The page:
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Current Filters: Pub Year:2001 [remove]; Publisher:Great Britain. Department for Education and Skills [remove];

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Childcare students and nursery workers: Follow up surveys and in-depth interviews
Great Britain. Department for Education and Skills, December, 2001
(Research Report No. RR322). Nottingham, United Kingdom: Great Britain, Department for Education and Skills.

A follow-up study on the mobility in the child care workforce and its influences on child care students and staff in the United Kingdom

Reports & Papers


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Childcare students and nursery workers: Follow up surveys and in-depth interviews [Executive summary]
Great Britain. Department for Education and Skills, December, 2001
(Research Brief No. RB322). Nottingham, United Kingdom: Great Britain, Department for Education and Skills.

Key facts and findings of a follow-up study on the mobility in the child care workforce and its influences on child care students and staff in the United Kingdom

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Entry, retention and loss: A study of childcare students and workers
Cameron, Claire, July, 2001
(Research Report No. 275). Nottingham, United Kingdom: Great Britain. Department for Education and Skills.

An investigation of the recruitment, retention, and loss of child care workers and students in the United Kingdom

Reports & Papers


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Feasibility study for a longitudinal survey of the impact of out of school childcare of children
University of London. Thomas Coram Research Unit, December, 2001
(Research Brief No. 319). Nottingham, United Kingdom: Great Britain, Department for Education and Skills.

A summary of a survey of the impact of out-of-school care on outcomes for children in the United Kingdom

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Feasibility study for a longitudinal survey of the impact of out of school childcare on children
University of London. Thomas Coram Research Unit, December, 2001
(Research Report No. 319). Nottingham, United Kingdom: Great Britain, Department for Education and Skills.

A survey of the impact of out-of-school care on outcomes for children in the United Kingdom

Reports & Papers


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Integrating self-assessment into statutory inspection procedures: The impact of the quality of group day care provision
Munton, Anthony G., July 2001
(Research Report No. 285). Nottingham, United Kingdom: Great Britain, Department for Education and Skills.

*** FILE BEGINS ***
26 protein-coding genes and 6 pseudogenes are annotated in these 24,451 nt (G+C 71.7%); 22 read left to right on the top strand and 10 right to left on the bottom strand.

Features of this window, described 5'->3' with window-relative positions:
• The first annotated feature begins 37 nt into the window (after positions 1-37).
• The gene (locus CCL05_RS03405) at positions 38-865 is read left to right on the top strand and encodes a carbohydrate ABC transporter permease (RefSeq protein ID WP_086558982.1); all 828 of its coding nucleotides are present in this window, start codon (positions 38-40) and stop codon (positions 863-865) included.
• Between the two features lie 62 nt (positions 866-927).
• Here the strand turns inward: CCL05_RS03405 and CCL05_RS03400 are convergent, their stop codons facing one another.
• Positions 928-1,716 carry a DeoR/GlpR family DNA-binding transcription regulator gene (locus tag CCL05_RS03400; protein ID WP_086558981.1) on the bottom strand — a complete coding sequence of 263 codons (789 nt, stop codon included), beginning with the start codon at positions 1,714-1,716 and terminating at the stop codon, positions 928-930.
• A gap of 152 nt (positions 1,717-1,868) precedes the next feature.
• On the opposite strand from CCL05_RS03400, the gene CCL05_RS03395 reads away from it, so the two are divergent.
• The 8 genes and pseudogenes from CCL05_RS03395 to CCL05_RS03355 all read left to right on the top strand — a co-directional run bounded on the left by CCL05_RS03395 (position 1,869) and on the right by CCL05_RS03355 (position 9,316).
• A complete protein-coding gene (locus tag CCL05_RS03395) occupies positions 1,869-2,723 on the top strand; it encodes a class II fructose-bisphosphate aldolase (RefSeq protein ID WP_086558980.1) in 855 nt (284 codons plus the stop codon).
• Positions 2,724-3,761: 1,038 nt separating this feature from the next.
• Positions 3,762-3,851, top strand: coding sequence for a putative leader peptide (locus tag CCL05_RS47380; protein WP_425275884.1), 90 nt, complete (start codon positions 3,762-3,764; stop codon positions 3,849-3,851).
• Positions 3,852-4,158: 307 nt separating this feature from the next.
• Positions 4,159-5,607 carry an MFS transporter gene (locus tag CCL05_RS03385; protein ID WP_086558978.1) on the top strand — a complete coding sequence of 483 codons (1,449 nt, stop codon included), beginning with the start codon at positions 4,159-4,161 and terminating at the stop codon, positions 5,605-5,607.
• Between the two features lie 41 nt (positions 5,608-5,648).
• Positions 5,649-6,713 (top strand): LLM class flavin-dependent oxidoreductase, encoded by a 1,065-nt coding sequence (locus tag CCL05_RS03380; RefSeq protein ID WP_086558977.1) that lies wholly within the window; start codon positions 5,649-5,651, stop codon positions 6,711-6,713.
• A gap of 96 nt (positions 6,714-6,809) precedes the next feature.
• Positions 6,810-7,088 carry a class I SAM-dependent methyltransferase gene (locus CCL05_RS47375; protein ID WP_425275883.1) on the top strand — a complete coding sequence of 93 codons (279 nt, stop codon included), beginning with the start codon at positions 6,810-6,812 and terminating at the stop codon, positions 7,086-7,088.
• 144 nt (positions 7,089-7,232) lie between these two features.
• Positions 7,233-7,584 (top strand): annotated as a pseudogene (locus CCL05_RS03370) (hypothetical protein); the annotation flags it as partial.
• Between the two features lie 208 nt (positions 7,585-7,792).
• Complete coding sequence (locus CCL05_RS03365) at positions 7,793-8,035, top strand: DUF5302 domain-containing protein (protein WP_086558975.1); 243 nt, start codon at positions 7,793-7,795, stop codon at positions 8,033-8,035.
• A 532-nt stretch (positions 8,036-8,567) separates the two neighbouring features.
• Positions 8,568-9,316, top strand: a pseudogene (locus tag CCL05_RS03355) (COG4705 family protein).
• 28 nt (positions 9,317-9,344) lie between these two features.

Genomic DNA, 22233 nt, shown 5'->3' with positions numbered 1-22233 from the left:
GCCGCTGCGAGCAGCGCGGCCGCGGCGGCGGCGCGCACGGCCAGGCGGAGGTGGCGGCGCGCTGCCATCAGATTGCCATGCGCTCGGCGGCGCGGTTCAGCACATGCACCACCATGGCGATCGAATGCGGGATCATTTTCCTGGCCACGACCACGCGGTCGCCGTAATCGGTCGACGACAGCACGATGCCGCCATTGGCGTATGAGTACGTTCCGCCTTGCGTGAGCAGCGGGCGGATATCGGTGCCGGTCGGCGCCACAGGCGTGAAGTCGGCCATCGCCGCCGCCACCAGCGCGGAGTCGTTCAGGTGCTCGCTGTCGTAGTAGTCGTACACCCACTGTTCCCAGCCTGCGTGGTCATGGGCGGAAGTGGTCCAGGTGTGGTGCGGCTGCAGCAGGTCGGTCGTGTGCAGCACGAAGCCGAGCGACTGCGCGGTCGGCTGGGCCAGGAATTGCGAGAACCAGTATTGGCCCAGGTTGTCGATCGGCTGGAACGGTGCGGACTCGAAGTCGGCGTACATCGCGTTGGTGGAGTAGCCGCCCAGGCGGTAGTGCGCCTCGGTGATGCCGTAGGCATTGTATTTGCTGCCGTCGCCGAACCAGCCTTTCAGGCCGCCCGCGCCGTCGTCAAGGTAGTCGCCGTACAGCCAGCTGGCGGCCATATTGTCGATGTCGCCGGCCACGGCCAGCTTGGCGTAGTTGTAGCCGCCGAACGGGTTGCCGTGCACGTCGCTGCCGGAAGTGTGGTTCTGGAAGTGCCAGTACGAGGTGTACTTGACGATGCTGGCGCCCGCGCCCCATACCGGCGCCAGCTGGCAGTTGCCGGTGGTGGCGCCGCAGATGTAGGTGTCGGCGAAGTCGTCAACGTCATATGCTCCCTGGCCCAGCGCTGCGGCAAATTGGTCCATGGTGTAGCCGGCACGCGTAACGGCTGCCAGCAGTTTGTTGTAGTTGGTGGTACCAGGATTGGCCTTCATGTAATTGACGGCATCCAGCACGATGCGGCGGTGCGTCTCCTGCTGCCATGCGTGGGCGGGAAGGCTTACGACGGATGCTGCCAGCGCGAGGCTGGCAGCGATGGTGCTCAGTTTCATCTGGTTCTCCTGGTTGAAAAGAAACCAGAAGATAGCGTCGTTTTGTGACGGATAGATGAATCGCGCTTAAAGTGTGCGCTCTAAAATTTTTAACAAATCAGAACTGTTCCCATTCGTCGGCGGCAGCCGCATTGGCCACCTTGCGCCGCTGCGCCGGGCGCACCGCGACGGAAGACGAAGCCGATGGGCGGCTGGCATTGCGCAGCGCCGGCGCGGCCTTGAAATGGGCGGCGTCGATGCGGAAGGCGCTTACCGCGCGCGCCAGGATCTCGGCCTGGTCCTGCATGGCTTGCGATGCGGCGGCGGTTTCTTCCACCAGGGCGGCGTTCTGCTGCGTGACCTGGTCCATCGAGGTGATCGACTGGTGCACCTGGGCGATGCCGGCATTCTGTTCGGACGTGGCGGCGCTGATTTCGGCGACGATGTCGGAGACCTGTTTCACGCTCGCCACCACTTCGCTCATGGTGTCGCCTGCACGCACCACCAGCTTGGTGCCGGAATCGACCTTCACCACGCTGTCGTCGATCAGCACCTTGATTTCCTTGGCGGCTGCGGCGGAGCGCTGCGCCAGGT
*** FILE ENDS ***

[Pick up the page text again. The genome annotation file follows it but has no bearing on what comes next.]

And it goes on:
A study of the effects of self-assessment on quality and standards by early child care providers in the United Kingdom

Reports & Papers


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Integrating self-assessment into statutory inspection procedures: The impact on the quality of group day care provision
Munton, Anthony G., July, 2001
(Brief No. 285). Nottingham, United Kingdom: Great Britain, Department for Education and Skills.

A study of the impact of self-assessment procedures on child care facility evaluation and process quality

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Integrating self-assessment into statutory inspection procedures: The impact on the quality of group day care provision [Executive summary]
Munton, Anthony G., July, 2001
Nottingham, United Kingdom: Great Britain, Department for Education and Skills.

A summary of a study of the impact of self-assessment procedures on child care facility evaluation and process quality in London, England

Executive Summary


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A survey of former childminders
Mooney, Ann, October 2001
(Research Brief No. 300). Nottingham, United Kingdom: Great Britain, Department for Education and Skills.

A summary of a survey of former child care providers' reasons for leaving the child care profession in England

Fact Sheets & Briefs


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A survey of former childminders
Mooney, Ann, October 2001
(Research Report No 300). Nottingham, United Kingdom: Great Britain, Department for Education and Skills.

A survey of former child care providers' reasons for leaving the child care profession in England

Reports & Papers


get fulltext

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Research Connections is supported by grant #90YE0104 from the Office of Planning, Research and Evaluation, Administration for Children and Families, U.S. Department of Health and Human Services. The contents are solely the responsibility of the National Center for Children in Poverty and the Inter-university Consortium for Political and Social Research and do not necessarily represent the official views of the Office of Planning, Research and Evaluation, the Administration for Children and Families, or the U.S. Department of Health and Human Services.

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